Stress: the Good, the Bad, the Evolutionary

Originally written for and posted on

You’ve been hearing about the impact of stress on your health for years—sometimes we hear that the stress is bad, other times we hear that it’s a necessary part of our lives.

Truth be told, it’s both.

When we’re looking at the big picture or just thinking about the big “S,” it seems like such an insurmountable issue. So many things cause stress, how are you supposed to know what’s good and what’s bad for you?

Well, there’s good and bad news: the bad news is that everyone is different so different types and levels of stress effect everyone differently (for instance, I like to know the stress I’m getting into so I always start with the bad news)—we’ll give you some pointers on how to tell if the stress your under is negatively impacting you.

The good news is that stress isn’t so much of a big baddy—and it’s actually really small, and it’s actually always the same thing happening in your body.

What is “Stress”

Simply stated, stress is a couple of hormones that make you react the way you would if you were running from a bear… by the way, don’t run from bears.

Yep—whether you’re late for a meeting, running out of time on a deadline, hanging off a cliff, or standing naked in front of a new partner, your body is going through the same hormonal process when it comes to your feelings of stress (well, the naked thing should have other hormones involved too).

Most things in our bodies actually come down to basic functioning of various chemical messengers, stress is no different—but the hormonal messengers that communicate stress have a major influence on other messages sent throughout your body, which is the essence of why it impact your health.

The main hormonal messengers of stress are adrenaline and cortisol.


Even if you’ve never heard of this one, there is a 100% chance that you’ve experienced it.

It’s there when you get nervous or excited, when you’re angry or afraid—and at the first sign stress.

Adrenaline is released into your bloodstream by the adrenals and it’s what causes your heartbeat to speed up, along with your blood pressure to rise. This is because what adrenaline does is tell your body that you need to pump nutrients to your muscles so that you can physically react quickly.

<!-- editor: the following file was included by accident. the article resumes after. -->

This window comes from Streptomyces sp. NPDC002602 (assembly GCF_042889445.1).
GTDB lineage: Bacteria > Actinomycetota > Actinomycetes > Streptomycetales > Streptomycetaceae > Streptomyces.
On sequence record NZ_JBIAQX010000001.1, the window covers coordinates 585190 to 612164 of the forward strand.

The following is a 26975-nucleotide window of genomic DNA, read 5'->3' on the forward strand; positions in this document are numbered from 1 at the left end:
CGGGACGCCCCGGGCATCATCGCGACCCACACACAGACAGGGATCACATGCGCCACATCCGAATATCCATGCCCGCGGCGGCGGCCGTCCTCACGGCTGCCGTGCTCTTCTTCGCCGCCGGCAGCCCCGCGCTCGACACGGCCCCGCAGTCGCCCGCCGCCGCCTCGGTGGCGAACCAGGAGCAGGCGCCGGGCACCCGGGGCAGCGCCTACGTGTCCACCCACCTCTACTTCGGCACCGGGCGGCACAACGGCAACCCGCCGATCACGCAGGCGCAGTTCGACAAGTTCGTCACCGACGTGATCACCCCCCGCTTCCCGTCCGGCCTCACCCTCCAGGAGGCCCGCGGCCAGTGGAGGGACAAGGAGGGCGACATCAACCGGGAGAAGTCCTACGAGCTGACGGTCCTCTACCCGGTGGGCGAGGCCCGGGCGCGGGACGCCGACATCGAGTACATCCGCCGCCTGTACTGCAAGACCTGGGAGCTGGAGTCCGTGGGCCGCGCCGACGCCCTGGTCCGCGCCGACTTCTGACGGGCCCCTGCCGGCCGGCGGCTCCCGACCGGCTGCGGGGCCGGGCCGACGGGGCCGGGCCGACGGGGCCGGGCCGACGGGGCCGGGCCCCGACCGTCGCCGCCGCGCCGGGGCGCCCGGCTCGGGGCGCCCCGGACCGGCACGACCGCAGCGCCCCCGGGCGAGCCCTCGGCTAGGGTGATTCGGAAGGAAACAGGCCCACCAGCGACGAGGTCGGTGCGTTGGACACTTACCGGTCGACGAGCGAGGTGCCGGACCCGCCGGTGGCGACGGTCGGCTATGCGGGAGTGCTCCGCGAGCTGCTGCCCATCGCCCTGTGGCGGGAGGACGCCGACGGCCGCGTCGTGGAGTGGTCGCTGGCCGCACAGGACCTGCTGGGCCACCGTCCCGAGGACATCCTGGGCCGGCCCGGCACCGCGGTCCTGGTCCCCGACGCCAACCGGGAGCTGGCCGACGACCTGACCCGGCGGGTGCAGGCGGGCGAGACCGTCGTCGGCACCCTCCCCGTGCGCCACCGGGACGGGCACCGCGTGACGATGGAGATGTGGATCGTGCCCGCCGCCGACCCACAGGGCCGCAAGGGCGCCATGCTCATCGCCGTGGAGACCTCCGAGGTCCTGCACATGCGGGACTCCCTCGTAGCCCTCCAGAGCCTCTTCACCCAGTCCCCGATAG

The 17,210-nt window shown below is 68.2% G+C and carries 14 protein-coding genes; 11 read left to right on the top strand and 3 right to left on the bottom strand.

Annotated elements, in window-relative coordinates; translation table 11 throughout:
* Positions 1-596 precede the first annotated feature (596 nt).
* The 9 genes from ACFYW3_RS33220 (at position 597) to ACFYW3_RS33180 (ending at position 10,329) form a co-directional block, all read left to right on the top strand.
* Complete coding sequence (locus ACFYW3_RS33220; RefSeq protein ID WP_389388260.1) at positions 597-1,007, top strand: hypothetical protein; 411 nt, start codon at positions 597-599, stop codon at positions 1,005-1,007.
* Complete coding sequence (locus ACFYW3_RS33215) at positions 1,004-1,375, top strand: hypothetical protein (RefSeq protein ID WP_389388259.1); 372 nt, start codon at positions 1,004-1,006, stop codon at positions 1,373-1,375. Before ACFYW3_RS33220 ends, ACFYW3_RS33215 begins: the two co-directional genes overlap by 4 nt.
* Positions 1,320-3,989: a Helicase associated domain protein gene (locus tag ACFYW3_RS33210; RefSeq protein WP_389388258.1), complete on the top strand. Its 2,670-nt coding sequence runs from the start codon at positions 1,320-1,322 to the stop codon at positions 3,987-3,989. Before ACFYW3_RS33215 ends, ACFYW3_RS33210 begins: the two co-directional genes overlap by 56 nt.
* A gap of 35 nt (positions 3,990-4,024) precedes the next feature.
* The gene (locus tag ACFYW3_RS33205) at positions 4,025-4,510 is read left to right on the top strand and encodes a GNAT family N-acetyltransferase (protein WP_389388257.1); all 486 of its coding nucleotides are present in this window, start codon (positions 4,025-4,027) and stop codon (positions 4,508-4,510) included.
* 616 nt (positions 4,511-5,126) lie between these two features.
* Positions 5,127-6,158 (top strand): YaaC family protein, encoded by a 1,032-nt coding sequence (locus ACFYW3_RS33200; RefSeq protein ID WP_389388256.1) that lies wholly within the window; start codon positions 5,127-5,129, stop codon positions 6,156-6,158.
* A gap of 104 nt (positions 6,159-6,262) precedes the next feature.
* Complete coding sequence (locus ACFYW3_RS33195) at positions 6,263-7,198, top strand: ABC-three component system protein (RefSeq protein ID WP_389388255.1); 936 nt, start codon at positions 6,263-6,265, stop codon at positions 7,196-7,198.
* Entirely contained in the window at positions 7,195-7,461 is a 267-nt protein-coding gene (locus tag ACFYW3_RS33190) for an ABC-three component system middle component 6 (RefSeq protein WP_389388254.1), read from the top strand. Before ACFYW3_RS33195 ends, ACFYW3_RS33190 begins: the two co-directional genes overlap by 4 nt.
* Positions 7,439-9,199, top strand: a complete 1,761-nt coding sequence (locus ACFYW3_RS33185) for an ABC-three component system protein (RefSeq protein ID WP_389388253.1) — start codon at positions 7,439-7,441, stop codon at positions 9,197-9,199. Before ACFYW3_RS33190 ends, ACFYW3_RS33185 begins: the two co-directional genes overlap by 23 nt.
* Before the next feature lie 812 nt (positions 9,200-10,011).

Cortisol is the stress hormone that we talk about less often, but its equally important—and may have the larger impact.

While adrenaline tells your body to push nutrients to your muscles and floods your muscles with blood to feed them, cortisol is telling your body to make more nutrients available.

Cortisol is made in the adrenals and is actually a steroid that binds to the fat cells and digestive organs to tell them to release energy—and what does our body use for energy? Sugars (glucose).

So cortisol’s job is literally to tell your body to increase your blood sugar levels to better feel the muscles so you can deal with your stress.

Why Feed Your Muscles?

Well, you might not like this answer… but it’s because we don’t evolve very fast and when we evolved into the homosapien sapien species that we are today, our only real stresser was physical survival.

We were literally running and hunting on two legs, our biggest concern was whether we were having dinner or we were dinner—so you can see how shunting blood and extra nutrients into our muscles was a helpful evolutionary trait that helped our species get to where we are today.

Truthfully, it’s only been a few centuries of evolution from nomadic physical exertion, and it’s only been a few decades where our stressors were predominantly mental. Although we adapt quickly, it did take hundreds of thousands of years to reach the balanced reaction we have now.

And this reaction has served us well, which is the point. There is a lot of good to be found in the stress reaction, so don’t count it out.

When Stress is Good

Just the word “stress” is enough to make a lot of us feel anxious and worried, but remember that stress is just a term that gives a definition to a physical release of the hormones adrenaline and cortisol.

Our bodies don’t have the energy to make useless hormones so like I said earlier, this reaction part of our evolution towards survival. Stress can help enliven us. It boosts our cells, nourishes our muscles, and feeds our passions.

Think about it like aerobic exercise, you want your blood pumping and your body motivated to stay healthy, but you don’t want that all the time, you’ll eventually get burned out.